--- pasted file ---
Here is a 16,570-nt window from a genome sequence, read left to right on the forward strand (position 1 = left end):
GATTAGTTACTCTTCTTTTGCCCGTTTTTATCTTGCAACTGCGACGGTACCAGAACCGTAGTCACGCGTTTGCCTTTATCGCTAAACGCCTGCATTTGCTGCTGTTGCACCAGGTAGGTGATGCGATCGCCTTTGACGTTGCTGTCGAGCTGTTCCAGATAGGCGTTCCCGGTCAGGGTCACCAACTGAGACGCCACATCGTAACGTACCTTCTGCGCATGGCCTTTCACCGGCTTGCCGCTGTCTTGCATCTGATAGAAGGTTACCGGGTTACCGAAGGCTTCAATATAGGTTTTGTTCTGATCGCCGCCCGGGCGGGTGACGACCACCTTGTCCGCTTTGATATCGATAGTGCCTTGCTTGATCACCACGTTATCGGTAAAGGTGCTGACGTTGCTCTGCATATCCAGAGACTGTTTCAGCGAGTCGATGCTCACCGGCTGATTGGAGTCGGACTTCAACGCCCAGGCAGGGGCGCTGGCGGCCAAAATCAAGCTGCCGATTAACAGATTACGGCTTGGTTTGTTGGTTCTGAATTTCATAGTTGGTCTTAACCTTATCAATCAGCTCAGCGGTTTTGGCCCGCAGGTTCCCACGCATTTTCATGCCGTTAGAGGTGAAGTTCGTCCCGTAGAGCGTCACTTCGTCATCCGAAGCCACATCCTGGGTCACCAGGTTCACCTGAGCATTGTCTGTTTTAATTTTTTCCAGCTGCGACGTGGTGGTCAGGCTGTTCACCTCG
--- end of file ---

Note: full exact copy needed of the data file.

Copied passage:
Here is a 16,570-nt window from a genome sequence, read left to right on the forward strand (position 1 = left end):
GATTAGTTACTCTTCTTTTGCCCGTTTTTATCTTGCAACTGCGACGGTACCAGAACCGTAGTCACGCGTTTGCCTTTATCGCTAAACGCCTGCATTTGCTGCTGTTGCACCAGGTAGGTGATGCGATCGCCTTTGACGTTGCTGTCGAGCTGTTCCAGATAGGCGTTCCCGGTCAGGGTCACCAACTGAGACGCCACATCGTAACGTACCTTCTGCGCATGGCCTTTCACCGGCTTGCCGCTGTCTTGCATCTGATAGAAGGTTACCGGGTTACCGAAGGCTTCAATATAGGTTTTGTTCTGATCGCCGCCCGGGCGGGTGACGACCACCTTGTCCGCTTTGATATCGATAGTGCCTTGCTTGATCACCACGTTATCGGTAAAGGTGCTGACGTTGCTCTGCATATCCAGAGACTGTTTCAGCGAGTCGATGCTCACCGGCTGATTGGAGTCGGACTTCAACGCCCAGGCAGGGGCGCTGGCGGCCAAAATCAAGCTGCCGATTAACAGATTACGGCTTGGTTTGTTGGTTCTGAATTTCATAGTTGGTCTTAACCTTATCAATCAGCTCAGCGGTTTTGGCCCGCAGGTTCCCACGCATTTTCATGCCGTTAGAGGTGAAGTTCGTCCCGTAGAGCGTCACTTCGTCATCCGAAGCCACATCCTGGGTCACCAGGTTCACCTGAGCATTGTCTGTTTTAATTTTTTCCAGCTGCGACGTGGTGGTCAGGCTGTTCACCTCG